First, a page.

Lots of work put in there Scottish. Karen is right about the Rhodys being easy to transplant, 4 years isn't much for them.

5 Feb, 2012


Lovely job. Its great getting your teeth into something like this, so satisfying.

5 Feb, 2012


Karen and Pimpernel....I have no doubt that I probably will move them, just trying to save myself the bother I suppose :))
I need to find somewhere to plant them - that's more the problem!!
The largest was in the garden when I moved here and it is quite old, I think. I moved it out of full sun when I moved here. They have been without the protection of the shed for 18 months and to be honest are not showing any sign of not liking where they are!
Sticki, no need to be impressed, I'm as happy doing this kind of work as you are baking cakes!! I may not be able to turn my hand to baking or cooking but give me a job like this then I'm your woman!!!! :))
Pixi....cheers, how are you?
Thanks Young Daisy....glad you enjoyed reading :) My next handy work blog will be the new front drive - I'm hoping to get this done end of March - although I won't be doing the driveway work I will have to put up a new fence and rearrange the garden, one for your diary :)

6 Feb, 2012


Willinilli - I love this kind of work :)

6 Feb, 2012


I think your evergreen hedge will look interesting. It can be a bit boring to see lots of the same thing. I'm trying to do the same kind of thing, but not very successfully lol.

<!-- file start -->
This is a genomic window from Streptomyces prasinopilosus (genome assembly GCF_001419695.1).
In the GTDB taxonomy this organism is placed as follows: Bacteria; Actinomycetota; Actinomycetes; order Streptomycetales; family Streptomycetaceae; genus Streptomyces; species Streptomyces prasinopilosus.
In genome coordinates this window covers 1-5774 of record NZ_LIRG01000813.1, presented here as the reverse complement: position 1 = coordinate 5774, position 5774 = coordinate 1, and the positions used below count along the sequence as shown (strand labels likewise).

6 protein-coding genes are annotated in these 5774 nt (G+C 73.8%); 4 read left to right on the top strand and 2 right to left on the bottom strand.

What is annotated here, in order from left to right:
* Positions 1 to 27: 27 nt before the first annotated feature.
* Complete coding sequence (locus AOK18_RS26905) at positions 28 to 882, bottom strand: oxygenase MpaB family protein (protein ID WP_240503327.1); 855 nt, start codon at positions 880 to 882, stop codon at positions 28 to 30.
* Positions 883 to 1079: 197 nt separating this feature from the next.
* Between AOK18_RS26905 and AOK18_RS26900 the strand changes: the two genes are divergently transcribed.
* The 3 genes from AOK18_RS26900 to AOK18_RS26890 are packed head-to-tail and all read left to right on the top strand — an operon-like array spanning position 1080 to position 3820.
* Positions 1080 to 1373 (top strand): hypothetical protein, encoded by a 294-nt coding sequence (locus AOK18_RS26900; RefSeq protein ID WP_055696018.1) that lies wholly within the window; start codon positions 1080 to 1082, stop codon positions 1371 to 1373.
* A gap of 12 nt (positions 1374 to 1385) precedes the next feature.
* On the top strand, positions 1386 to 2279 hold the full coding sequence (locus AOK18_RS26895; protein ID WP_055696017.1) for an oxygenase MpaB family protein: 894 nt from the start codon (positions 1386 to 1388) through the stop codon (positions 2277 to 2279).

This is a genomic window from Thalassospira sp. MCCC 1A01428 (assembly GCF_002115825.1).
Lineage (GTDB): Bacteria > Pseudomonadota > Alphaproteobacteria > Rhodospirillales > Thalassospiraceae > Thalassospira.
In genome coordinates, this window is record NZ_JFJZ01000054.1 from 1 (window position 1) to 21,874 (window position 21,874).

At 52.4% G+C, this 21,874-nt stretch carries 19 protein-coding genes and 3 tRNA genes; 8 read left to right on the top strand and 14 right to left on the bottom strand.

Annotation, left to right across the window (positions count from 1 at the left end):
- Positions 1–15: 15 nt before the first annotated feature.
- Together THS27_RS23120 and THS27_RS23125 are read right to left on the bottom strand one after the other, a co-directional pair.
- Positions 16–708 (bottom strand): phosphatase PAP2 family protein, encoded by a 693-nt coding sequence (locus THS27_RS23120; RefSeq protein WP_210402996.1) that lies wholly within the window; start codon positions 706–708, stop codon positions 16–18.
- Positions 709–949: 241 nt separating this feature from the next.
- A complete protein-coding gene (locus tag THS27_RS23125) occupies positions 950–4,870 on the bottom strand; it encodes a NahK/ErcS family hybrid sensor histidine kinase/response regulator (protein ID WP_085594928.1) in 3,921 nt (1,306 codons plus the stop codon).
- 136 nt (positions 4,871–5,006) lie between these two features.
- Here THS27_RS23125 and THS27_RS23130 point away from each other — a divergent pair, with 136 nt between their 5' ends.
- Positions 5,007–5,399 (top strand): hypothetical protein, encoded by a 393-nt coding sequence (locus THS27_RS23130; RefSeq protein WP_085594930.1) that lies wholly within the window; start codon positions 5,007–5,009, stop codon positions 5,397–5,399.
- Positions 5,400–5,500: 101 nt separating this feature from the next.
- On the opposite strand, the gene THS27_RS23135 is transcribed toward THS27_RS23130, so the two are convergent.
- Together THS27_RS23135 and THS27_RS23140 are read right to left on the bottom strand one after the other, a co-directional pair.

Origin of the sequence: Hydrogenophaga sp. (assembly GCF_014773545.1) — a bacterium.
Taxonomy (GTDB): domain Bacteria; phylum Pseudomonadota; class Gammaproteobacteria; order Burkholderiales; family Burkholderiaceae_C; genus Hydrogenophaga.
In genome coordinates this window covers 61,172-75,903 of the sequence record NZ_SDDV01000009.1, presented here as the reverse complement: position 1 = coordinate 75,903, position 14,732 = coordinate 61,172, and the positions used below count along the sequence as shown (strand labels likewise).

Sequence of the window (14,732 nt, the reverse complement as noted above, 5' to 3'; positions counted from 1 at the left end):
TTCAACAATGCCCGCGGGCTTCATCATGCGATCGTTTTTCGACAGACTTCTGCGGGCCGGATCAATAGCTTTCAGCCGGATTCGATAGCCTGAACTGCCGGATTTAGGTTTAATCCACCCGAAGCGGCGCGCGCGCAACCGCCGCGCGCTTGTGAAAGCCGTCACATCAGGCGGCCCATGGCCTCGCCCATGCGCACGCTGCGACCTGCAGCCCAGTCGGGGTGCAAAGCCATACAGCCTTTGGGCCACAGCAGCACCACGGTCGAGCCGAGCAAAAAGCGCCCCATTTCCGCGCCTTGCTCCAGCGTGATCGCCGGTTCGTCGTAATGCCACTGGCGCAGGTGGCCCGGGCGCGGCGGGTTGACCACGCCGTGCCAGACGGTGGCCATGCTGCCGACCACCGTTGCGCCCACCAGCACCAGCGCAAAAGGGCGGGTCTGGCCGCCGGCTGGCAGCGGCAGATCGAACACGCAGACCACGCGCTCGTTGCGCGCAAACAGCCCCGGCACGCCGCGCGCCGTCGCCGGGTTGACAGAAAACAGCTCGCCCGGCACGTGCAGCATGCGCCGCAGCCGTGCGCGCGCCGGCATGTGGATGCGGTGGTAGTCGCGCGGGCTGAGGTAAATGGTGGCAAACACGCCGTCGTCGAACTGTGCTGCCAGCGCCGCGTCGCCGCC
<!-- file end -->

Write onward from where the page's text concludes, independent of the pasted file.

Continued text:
Yes January is a good planning time.
By the way there's no such thing as 'man flue'. Please don't say it. It's degrading.

6 Feb, 2012


lovely Scottish - great choice of plants ! Have most of what you have there too :))))) Not surprised you are tired after all that digging. Picture with the ferns included is fab !!! Going to look great !! Yes afraid us men do suffer sometimes too with flu ;)))

6 Feb, 2012


Great endeavour,Scottish! really admire you! this is such satisfying work.

6 Feb, 2012


Im sure you could bake cakes if you wanted scottish, strikes me you can turn your hand to anything you want!! i wish i could put fences up!!!

6 Feb, 2012


AM fine thanks..nice to see the sunshining brightly this morning, but cant see the houses down the back from me for fog! :)

6 Feb, 2012


Wow... brilliant .. you are well organised !

Kooki has cute white paws ! :o)

6 Feb, 2012


Interesting blog, nice pics, love your little helper... I do miss having cats.
Sorry about this, but just one thing though - I can't help doing quick mental calculations re length of border/size of shrub - by my rough estimate, if the border is completely empty, 9 of the shrubs you list will be more than sufficient to fill it up. If its not completely empty, then fewer...

6 Feb, 2012